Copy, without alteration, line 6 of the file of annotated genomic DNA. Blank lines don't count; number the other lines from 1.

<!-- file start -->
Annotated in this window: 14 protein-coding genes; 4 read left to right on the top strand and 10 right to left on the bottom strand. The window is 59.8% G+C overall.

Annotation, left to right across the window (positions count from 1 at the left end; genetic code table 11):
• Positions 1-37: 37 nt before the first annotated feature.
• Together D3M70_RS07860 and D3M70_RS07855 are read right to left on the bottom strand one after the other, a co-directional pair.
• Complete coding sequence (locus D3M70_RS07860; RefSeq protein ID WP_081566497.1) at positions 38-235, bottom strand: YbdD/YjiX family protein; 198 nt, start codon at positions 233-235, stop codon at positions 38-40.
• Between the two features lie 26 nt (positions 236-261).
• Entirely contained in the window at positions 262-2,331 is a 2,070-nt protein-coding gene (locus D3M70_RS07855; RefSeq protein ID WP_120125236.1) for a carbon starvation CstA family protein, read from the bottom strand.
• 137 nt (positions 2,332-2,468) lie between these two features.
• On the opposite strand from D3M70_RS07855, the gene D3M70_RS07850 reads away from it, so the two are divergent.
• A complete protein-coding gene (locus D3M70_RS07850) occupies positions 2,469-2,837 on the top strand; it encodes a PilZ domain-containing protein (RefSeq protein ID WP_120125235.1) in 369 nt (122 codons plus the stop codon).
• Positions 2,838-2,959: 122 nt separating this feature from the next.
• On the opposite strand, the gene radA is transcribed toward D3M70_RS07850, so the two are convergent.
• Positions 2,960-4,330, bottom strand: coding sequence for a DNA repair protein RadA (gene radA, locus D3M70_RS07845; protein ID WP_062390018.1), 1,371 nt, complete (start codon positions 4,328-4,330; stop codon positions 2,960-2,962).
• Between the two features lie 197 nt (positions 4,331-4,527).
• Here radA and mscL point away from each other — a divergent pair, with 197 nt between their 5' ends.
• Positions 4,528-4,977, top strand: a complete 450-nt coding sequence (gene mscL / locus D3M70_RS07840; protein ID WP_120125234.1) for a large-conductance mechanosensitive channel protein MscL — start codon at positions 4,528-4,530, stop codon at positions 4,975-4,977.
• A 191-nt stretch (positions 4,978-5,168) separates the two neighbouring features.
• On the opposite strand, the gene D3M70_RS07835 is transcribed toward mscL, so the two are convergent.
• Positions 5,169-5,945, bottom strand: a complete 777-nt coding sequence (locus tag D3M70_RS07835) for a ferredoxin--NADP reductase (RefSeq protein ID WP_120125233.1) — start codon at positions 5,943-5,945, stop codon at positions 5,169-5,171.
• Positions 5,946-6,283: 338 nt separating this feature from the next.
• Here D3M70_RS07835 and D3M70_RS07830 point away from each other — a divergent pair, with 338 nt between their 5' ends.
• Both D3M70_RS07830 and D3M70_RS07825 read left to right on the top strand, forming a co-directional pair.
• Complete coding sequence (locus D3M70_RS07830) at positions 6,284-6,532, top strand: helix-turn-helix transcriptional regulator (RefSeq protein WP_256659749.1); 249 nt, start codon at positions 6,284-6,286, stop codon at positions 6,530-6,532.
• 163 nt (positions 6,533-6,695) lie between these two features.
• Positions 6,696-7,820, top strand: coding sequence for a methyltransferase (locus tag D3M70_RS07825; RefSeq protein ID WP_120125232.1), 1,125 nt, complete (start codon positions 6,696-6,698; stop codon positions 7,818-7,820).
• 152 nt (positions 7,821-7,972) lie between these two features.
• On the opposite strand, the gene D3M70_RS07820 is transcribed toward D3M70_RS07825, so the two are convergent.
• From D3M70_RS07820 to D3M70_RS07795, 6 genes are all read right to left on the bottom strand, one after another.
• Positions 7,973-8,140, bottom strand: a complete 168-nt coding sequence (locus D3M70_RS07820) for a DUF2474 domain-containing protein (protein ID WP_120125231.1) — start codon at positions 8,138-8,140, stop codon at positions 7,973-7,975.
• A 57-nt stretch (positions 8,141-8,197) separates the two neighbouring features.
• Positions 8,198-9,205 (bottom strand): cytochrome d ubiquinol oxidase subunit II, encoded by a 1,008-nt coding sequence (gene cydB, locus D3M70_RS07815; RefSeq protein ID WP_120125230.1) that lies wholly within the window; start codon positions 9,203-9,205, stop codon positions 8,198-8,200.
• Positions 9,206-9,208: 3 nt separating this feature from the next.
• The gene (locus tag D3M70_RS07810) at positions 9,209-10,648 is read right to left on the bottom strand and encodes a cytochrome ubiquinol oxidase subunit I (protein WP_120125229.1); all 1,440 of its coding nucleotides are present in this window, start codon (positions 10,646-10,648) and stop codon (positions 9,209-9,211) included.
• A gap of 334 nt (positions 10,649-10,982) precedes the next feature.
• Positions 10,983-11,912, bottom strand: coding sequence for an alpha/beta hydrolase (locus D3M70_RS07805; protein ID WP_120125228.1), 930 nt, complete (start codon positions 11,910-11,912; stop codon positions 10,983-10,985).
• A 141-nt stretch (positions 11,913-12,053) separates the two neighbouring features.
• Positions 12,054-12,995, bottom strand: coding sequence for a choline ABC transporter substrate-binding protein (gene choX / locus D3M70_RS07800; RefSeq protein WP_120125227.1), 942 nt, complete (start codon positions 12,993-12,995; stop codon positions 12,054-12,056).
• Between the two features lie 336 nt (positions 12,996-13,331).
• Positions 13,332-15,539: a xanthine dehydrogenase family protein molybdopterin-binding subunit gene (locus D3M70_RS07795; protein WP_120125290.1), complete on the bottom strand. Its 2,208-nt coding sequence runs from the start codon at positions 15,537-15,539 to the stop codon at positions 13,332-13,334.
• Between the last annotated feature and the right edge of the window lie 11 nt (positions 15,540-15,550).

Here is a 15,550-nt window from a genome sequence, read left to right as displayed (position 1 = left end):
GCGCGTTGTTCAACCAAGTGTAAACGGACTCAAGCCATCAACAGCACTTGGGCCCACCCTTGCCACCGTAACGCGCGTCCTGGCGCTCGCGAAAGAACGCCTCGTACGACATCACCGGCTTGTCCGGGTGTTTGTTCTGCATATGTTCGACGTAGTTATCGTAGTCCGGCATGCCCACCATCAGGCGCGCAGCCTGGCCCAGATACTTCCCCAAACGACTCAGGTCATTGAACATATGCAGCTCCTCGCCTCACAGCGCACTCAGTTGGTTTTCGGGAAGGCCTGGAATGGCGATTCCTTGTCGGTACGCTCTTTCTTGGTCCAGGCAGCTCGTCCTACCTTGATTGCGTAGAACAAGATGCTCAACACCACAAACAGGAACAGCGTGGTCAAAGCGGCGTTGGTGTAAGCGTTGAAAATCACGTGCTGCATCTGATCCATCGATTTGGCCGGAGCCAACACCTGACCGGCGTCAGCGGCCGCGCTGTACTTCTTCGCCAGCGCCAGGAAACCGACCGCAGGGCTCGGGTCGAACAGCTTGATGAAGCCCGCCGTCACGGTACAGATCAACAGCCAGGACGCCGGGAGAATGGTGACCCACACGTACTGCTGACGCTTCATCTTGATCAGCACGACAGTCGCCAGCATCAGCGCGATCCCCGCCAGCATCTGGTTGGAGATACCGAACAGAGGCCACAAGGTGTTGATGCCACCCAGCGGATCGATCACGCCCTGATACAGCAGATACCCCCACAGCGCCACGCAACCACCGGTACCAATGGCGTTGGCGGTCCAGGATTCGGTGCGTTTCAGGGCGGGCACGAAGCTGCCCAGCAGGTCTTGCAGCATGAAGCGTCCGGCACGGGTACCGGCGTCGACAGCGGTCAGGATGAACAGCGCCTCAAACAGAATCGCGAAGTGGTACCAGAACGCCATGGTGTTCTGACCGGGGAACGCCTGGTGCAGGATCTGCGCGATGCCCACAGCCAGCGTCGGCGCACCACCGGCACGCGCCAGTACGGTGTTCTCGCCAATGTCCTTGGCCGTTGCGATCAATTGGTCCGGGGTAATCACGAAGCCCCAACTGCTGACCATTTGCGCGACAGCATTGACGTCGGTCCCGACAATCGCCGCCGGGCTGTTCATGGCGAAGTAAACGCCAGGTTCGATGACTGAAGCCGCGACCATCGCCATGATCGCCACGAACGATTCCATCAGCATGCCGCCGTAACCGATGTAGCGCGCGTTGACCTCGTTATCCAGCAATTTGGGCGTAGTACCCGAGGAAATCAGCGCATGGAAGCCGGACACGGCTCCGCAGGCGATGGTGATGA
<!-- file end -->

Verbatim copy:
• Between the two features lie 26 nt (positions 236-261).